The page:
Back in 2006, there was a brief stir over the Republican majority’s plan to offer $100 rebates to offset higher prices from gasoline. It quickly became the object of almost universal derision, earning scorn from politicians and bloggers of both the left and right.
Kevin Drum, for instance:
A hundred dollar rebate! It’s bad economics, bad policy, bad optics, and the palpable stink of election-year desperation all rolled into one fetid package. But at least it’s means tested!
On the conservative side, Power Line asked “Wasn’t there a time when Republicans knew something about economics?” and proceeded to demonstrate its own ignorance of economics:
Taxes are a large part of the cost of gasoline. How about if we cut them?
Ironically, the rare proposal that managed to draw bipartisan condemnation was one of the best ideas Congress ever had.
First, why is one of the main alternative proposals—a cut in gas taxes—such a ridiculous idea? Since the US accounts for more than 20% of world oil consumption and the short-term supply of oil is highly inelastic (except when it’s in contango and oil is being hoarded), elementary tax incidence theory tells us that a substantial chunk of the gains from a short-term cut in taxes will go to producers, not consumers. In fact, a very short-term cut in the summer is even worse, since most of the supply is completely fixed, as refineries are already planning to produce as much as they can (which is what made Hillary Clinton’s 2008 proposal so absurd). On top of all this, gas taxes are presumably there to serve some purpose—in particular, to internalize some of the harm from congestion, accident, and pollution externalities—and that purpose doesn’t go away when the price of oil increases.
In short, cutting gas taxes in response to high prices is very bad policy. But that doesn’t mean there shouldn’t be any response from the government.
Of course, the US can’t repeal the laws of supply and demand: there’s no way to suddenly turn on the spigot and make oil cheaper in a world market where American producers will never provide more than a few percent of supply. An increase in oil prices will make Americans poorer.
But the problem isn’t just that an increase in prices makes consumers poorer. It’s that they have short-term liquidity problems: most consumers lack any cheap line of credit for when gas suddenly becomes more expensive. Instead, they have to cut other spending, even when the increase in prices isn’t expected to last forever—and that’s a very real inefficiency.
In an ideal, frictionless economic world, consumers would either buy insurance against high gas prices ahead of time or have easy access to credit, to make a sudden price change more palatable. In the real world, this doesn’t happen: the administrative costs of insurance are too high, and there are innumerable agency failures making it difficult to provide credit. When consumers are operating under these constraints, government intervention can be beneficial.
Frist’s $100 rebate proposal, though tiny, was a way to slightly ease the liquidity constraints facing consumers hit by price increases—in a sense, he wanted the government to provide insurance when the private sector could not. Of course, it wasn’t targeted to consumers who used the most oil, but that was unavoidable. Without any preexisting arrangement, the only way to provide targeted relief would be to cut the gas tax, which for all the reasons I’ve already covered would be a horrible idea.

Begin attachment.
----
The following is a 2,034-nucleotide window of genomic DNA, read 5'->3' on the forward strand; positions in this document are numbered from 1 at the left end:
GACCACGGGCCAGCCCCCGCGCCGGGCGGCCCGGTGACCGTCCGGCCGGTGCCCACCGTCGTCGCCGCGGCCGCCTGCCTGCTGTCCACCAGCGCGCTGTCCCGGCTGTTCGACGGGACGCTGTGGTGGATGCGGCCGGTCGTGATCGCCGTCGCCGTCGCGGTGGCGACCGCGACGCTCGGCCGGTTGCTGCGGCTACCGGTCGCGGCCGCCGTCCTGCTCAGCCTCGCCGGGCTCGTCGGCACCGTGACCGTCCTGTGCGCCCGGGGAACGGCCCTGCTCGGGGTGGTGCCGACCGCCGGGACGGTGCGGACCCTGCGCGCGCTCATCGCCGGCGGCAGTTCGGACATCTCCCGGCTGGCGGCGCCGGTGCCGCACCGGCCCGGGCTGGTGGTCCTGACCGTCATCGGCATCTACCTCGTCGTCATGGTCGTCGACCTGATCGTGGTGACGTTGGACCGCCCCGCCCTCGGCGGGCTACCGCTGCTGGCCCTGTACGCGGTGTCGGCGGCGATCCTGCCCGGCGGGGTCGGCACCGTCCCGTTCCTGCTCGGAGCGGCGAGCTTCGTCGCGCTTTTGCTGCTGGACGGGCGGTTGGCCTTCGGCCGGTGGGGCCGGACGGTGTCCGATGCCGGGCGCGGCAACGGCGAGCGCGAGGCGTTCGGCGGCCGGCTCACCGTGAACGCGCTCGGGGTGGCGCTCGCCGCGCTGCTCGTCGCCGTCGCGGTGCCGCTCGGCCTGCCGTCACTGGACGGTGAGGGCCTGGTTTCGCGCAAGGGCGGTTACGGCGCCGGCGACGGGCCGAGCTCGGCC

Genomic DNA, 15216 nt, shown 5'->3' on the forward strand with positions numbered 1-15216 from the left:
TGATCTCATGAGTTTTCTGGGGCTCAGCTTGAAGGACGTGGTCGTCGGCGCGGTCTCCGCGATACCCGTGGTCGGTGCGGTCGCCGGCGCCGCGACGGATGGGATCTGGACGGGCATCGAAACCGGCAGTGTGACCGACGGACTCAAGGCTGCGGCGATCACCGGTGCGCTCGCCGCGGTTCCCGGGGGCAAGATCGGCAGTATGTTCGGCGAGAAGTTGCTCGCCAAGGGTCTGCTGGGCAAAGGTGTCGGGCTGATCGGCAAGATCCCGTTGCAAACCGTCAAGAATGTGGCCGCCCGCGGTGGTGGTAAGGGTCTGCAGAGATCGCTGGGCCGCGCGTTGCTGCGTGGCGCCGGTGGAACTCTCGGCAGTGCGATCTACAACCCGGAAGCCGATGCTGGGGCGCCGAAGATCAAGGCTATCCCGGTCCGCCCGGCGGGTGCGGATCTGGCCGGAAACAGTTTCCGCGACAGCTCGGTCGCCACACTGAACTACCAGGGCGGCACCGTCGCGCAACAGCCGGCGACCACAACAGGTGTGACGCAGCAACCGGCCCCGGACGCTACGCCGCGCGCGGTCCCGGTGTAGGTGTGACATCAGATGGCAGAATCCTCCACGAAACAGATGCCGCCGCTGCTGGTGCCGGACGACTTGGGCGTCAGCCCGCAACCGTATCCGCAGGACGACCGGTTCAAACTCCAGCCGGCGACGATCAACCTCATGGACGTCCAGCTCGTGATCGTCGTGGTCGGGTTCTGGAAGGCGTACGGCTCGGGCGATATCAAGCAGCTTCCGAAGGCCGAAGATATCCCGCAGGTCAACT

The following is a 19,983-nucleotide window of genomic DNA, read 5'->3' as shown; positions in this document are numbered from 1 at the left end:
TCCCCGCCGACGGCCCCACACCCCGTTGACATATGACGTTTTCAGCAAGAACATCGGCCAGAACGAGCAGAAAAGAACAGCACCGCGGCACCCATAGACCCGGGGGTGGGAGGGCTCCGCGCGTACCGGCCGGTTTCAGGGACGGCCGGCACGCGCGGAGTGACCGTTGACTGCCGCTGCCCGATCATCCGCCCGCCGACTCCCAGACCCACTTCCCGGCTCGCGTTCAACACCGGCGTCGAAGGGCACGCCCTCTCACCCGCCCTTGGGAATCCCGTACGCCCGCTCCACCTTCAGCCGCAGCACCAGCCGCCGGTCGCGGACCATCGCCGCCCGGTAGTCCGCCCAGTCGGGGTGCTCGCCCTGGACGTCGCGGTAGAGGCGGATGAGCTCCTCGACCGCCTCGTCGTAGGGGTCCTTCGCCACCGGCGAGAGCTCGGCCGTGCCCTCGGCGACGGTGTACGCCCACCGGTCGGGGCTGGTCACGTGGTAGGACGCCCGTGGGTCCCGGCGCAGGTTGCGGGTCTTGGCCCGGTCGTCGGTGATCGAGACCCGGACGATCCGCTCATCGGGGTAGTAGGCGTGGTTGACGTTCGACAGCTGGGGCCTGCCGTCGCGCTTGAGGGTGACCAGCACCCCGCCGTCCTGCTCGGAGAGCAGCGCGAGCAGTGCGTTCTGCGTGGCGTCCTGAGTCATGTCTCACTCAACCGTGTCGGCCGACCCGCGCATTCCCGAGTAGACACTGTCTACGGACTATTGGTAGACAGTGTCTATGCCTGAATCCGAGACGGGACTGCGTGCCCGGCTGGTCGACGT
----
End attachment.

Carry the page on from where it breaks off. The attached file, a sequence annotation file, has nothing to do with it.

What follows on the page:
Such relief could be made much more effective, however, if we made it part of a formal insurance system. Imagine the following: every year, taxpayers filling out their 1040s are given the option to purchase a limited amount of insurance against a surprise increase in oil prices. (The insurance is priced by government economists based on data from futures markets—in fact, the government can even take an offsetting position to negate its risk.) Naturally, anyone who is especially susceptible to an increase in prices will want to buy the most insurance—for instance, a commuter from the exurbs, or a New Englander whose house requires heating oil. This way, the government delivers targeted relief without the perverse incidence of a tax cut.
Whenever government intervenes in a market, of course, the natural question is to ask what advantage government has in providing the service. In this case, I think the answer is obvious: since the government already administers taxes, the overhead from offering oil price insurance consists of little more than an extra line on tax returns, some wire transfers (when the insurance is paid out), and maybe some checks in the mail. The government’s scale is so enormous that its cost of conducting trades to hedge the risk is minimal (and next to the size of its budget, the risk is minimal anyway). There are no regulatory barriers to navigate, and no costs to advertise the new program.
I can’t see why this has never been proposed.
In the absence of a more systematic program, however, ad-hoc insurance like Frist’s doomed “gas rebate” is a completely reasonable idea. It’s revealing that the proposal was so roundly mocked as bad policy—lawmakers and pundits relied more on the vague sense that a rebate sounded gimmicky than on any serious economic analysis. Republicans immediately pivoted to the their “real solution” (pretending that domestic supply can change world prices), while Democrats did the same (using CAFE to force consumers to buy efficient cars). And a perfectly valid proposal skidded to failure.